The Philosophy of Hot Drinks

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The Philosophy of Hot Drinks

We British and Irish are renowned for our tea addiction. Who else can remember their mum squashing a box of teabags into her suitcase, even if you were just going on a caravan holiday to Wales? (Because they don’t have tea, or even shops, in Wales). “Better to be safe,” cautioned your mum, in response to your giggles at her packing priorities. Also, the implicit idea that it is ‘safer’ to take teabags on holiday with you, rather than run the risk of your favourite brand being unavailable in the wilderness of Rhyll. You get the idea. In the UK and Ireland, tea is so much more than a caffeine hit.

You might think that this blog is going to be a rant about how people don’t know how to make tea here in Spain; but we already know that, so I’m not going down that route. This is more about the function of the hot drink in general. Not only do the Spanish (and most Southern Europeans) not know
how to make tea, they also have problems with coffee.  This is a fact that every Spaniard with whom I have discussed the issue has disagreed. But for me, seeing Italians in the Valencia branch of Starbucks is a sure sign that the local coffee is genuinely shite.

So, while the Spanish disagree with my opinion on their coffee, I have come to the conclusion that, apart from the fact that I am right, 🙂 the Spanish and southern Europeans drink caffeinated drinks for a very different reason to the British and Irish. The bitter cafe solo (espresso to most of us) simply exists for a caffeine hit, a jolt of energy. If you order a cafe con leche (a smaller, more inferior version of  the Italian cafe latte) you will be given a luke warm, strong coffee made with espresso and full fat, long-life milk. While the cafe con leche carries fond memories of Madrid for me, it is not a great coffee; which brings me to my point.

On our cold, wet, depressing little islands, a hot drink is so much more than a dose of caffeine. Tea is a cure all. It warms our bones when we return from shopping in a downpour. It soothes our nerves after a shock. It provides heat for our hands when we’ve been teaching in a classroom with a broken radiator. It is to be savoured, enjoyed; not downed in one (we save that for alcohol!) Coffee serves a similar function, minus the soothing- only tea can do that. A long, hot latte is an indulgence to sip. Going for coffee with friends is a treat because good coffee shops are usually quite expensive in England. Again, we draw warmth from our hot drink, taking a moment to breathe in the tempting aroma. A hot drink in England is a small comfort in our cold climate; a moment to pause and relax, because you cannot rush a hot drink, you must wait until you can drink it without burning yourself.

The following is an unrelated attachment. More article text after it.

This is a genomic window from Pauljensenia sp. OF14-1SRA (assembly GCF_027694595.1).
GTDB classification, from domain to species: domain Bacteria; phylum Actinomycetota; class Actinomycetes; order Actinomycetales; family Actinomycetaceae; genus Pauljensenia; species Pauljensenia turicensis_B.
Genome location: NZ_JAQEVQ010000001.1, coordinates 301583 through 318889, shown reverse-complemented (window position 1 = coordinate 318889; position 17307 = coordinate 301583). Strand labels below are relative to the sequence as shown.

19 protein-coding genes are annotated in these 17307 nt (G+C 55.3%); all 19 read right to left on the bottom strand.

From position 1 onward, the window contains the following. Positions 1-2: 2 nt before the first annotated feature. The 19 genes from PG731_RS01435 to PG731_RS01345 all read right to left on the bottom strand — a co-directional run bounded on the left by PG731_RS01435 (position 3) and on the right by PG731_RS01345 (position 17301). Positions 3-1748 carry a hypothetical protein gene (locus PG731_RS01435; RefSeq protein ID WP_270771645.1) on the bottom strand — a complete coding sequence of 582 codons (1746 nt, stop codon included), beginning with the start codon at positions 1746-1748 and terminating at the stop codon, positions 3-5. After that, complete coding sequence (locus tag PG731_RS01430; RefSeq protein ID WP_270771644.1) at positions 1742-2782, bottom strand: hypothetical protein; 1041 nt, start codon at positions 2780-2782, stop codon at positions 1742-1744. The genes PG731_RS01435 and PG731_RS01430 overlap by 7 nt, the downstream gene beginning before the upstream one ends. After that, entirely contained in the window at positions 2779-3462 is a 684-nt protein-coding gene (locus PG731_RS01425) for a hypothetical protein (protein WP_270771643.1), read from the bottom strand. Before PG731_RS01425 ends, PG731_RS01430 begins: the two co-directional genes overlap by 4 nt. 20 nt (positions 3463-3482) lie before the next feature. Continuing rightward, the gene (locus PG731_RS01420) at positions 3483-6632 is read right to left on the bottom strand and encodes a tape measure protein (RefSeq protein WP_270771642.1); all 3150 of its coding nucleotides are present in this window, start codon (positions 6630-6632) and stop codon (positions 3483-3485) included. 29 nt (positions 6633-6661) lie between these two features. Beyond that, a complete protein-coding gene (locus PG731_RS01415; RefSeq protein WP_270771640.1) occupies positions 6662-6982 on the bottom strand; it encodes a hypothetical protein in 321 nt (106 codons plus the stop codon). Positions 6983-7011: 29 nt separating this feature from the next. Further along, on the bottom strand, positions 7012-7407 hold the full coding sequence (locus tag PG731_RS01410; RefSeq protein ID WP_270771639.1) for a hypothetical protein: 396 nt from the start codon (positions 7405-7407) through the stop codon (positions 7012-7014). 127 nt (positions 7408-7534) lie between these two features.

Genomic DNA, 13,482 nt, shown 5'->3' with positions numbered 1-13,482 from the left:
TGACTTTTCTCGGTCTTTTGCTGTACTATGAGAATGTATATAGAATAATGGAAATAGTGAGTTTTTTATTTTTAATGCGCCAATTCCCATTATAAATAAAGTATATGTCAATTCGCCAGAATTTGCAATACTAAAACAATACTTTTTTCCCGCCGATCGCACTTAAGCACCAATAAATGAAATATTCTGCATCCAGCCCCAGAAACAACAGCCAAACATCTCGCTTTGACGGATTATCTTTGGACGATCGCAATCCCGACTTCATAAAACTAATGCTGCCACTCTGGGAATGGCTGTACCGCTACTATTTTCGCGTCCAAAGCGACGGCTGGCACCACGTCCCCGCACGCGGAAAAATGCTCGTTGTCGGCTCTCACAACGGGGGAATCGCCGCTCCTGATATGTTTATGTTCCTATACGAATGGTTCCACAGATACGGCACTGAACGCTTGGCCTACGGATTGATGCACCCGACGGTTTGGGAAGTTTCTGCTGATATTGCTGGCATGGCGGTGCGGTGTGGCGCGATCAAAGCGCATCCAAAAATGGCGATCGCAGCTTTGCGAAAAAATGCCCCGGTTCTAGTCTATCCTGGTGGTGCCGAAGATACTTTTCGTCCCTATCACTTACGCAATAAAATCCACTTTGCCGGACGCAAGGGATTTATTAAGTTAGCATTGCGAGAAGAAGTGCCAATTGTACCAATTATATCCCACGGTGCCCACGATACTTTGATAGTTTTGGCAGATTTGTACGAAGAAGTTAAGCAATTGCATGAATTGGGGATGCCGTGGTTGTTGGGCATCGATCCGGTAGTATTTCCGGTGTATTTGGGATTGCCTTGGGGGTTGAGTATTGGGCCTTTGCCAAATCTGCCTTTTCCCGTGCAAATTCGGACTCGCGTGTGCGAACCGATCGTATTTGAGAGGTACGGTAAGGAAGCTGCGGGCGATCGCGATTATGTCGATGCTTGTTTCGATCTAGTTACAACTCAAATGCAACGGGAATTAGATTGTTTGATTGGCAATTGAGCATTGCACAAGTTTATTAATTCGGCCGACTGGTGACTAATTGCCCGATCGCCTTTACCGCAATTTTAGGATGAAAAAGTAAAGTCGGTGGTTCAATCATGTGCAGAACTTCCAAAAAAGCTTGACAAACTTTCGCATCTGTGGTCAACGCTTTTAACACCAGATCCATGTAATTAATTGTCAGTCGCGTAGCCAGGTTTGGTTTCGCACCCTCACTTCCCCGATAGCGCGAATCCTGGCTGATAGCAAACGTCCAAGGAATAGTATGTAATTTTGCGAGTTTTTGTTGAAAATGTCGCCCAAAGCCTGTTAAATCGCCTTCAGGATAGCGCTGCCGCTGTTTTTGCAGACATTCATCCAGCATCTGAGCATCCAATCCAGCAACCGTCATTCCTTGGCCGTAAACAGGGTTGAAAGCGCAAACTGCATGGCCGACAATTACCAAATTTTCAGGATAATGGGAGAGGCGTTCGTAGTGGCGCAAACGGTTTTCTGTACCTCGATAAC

So there you have it. For the British and Irish, hot drinks are so much more than caffeine. They are a rare pause in our hectic lives, a moment of warmth on a winter’s day. This is why I can forgive Spain for its bitter, rocket fuel coffee and its watery, tasteless tea. In Spain, they don’t need a hot drink to warm up; nor to cheer up. They have something we don’t have: good weather.

 

 

 

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3 responses »

  1. once you saw me make a brew and you said “Charlotte you only dunked that tea bag in for 5 seconds! You need to let it brew!” So I try to brew for a few mins

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